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Finding Pho!

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Did you know that all the good “Pho” puns are taken? What the pho!

Anyway, over a year ago, we traveled to Sri Lanka through the always-amazing Black Swan Journeys based out of Pune, India. Since then we visited 3 more countries with them and I’m still working off the pounds I gained from (cooking and) eating my heart’s content in those fantastic countries (Maldives, Georgia, and Azerbaijan)! Black Swan Journeys specializes in highly customized, curated tours (culinary tours being just one of the many types), and their famous culinary tour in Vietnam entitled “Finding Pho” is coming up next month. After seeing these videos, I want to jump on the next flight out to join them! But considering we came back from Hawaii not 2 months ago, and the fact that our wallets and waistlines don’t always allow last-minute escapades half way across the world, we’ll have to settle for finding our “Pho” bliss here.

Luckily, we recently acquired an Instant Pot that makes “Finding Pho” both cheaper and faster than getting to Vietnam from California! But if you are anywhere near Vietnam, you have no excuse! While the folks on the culinary tour will find things much bigger than Pho in Vietnam, we’ll temporarily make our peace with the Pho concocted here, with some Vietnamese Spring rolls for company (and crunch). This will do for now, although I hope we get to find ourselves (and Pho) in Vietnam soon enough!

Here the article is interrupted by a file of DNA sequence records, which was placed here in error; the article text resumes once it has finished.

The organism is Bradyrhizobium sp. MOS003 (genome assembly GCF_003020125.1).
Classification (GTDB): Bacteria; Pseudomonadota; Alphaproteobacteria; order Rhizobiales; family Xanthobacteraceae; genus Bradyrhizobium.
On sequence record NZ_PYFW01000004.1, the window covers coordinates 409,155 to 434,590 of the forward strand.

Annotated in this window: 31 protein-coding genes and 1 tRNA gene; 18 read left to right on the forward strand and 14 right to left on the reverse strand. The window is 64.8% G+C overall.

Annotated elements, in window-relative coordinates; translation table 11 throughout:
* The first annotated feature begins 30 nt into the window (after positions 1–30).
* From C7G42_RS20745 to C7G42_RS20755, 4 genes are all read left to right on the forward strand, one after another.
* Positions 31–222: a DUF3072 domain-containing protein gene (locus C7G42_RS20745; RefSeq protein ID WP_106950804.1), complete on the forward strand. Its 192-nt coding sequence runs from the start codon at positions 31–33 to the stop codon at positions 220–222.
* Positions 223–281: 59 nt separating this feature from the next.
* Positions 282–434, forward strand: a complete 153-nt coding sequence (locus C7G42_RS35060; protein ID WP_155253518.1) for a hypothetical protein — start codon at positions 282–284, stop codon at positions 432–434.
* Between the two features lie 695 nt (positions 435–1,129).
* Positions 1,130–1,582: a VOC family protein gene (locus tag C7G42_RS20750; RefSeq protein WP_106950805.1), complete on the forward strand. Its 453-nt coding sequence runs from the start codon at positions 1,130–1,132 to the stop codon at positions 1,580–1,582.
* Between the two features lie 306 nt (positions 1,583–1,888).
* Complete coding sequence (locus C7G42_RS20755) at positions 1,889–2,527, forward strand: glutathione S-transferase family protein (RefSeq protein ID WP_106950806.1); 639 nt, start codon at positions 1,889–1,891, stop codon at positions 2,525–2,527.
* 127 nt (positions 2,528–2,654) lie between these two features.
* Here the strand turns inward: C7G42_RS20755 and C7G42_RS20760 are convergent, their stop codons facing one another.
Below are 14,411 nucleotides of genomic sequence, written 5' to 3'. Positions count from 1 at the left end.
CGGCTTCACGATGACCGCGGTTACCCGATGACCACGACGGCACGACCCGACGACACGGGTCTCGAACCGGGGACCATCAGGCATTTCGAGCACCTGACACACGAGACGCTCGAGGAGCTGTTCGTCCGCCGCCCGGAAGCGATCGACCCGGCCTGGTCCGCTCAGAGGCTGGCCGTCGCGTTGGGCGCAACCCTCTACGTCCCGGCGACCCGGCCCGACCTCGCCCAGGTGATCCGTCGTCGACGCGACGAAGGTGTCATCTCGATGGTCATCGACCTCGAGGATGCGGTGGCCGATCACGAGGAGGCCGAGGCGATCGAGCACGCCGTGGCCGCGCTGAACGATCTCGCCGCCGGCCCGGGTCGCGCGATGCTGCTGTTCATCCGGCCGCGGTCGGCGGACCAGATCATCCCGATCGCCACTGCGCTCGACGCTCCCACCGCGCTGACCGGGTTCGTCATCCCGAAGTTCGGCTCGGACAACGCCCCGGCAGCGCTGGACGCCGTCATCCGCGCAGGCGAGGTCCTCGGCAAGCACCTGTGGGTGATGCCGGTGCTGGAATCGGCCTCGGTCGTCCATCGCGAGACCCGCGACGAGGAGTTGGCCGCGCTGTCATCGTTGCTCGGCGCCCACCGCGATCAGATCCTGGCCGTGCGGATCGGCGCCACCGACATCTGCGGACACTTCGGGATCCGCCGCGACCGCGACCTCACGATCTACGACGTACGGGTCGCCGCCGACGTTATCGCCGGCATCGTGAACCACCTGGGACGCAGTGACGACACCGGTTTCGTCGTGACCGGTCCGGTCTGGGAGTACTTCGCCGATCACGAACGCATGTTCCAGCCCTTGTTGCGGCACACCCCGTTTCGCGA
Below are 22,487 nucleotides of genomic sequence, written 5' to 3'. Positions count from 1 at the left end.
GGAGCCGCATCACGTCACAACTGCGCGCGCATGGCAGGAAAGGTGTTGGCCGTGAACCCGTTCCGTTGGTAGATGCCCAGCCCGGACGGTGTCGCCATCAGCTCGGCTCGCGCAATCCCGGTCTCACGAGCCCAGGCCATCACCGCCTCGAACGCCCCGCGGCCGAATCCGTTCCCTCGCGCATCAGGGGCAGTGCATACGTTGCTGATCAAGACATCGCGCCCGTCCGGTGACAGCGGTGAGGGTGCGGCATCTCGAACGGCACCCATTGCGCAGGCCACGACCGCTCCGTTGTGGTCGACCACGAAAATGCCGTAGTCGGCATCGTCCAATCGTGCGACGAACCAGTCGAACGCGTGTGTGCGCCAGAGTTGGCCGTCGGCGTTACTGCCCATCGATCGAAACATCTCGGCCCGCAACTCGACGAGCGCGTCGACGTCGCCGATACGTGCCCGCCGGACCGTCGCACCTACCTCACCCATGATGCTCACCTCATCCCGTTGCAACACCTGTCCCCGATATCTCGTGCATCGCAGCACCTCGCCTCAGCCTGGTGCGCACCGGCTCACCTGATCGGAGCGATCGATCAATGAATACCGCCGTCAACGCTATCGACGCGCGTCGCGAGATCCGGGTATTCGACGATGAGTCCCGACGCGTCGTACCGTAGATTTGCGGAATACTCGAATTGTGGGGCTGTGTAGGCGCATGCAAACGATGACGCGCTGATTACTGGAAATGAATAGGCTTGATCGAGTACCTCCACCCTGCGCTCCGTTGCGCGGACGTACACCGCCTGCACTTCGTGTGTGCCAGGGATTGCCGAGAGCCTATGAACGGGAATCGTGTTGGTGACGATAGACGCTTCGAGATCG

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Confessions of a Wonton Addict

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In an effort to formally learn some kitchen skills (and if we are being very honest, in an effort to feed myself delicious wontons any time I want), I recently took the amazing “Wonders of Wonton” class with Chef Lorraine Witte at San Francisco’s newly minted pop-up cooking school: “The Civic Kitchen“. It was my first time in a cooking school and boy was I in wonderland – state of the art equipment, cleavers so sharp you could cut yourself just looking at them, wonderful atmosphere and very helpful instructors!

I’ve been known to hightail to San Francisco’s many amazing dumpling places, and also down to Din Tai Fung in San Jose (whenever they’ll let us in, that is – typically that  happens once a year) to get my Xiao Long Bao/Scallion Pancake/General Dumpling fix from time to time. Life has its way of getting in the way of my love for dumplings. Also, traffic on highway 101. So I figured a lesson on wontons would help bring them closer, and also give me an opportunity to fill them with the things I want to eat (less pork, more shrimp, some chicken), alongside other things I want to eat with them (1/4 cup chili oil, anyone?).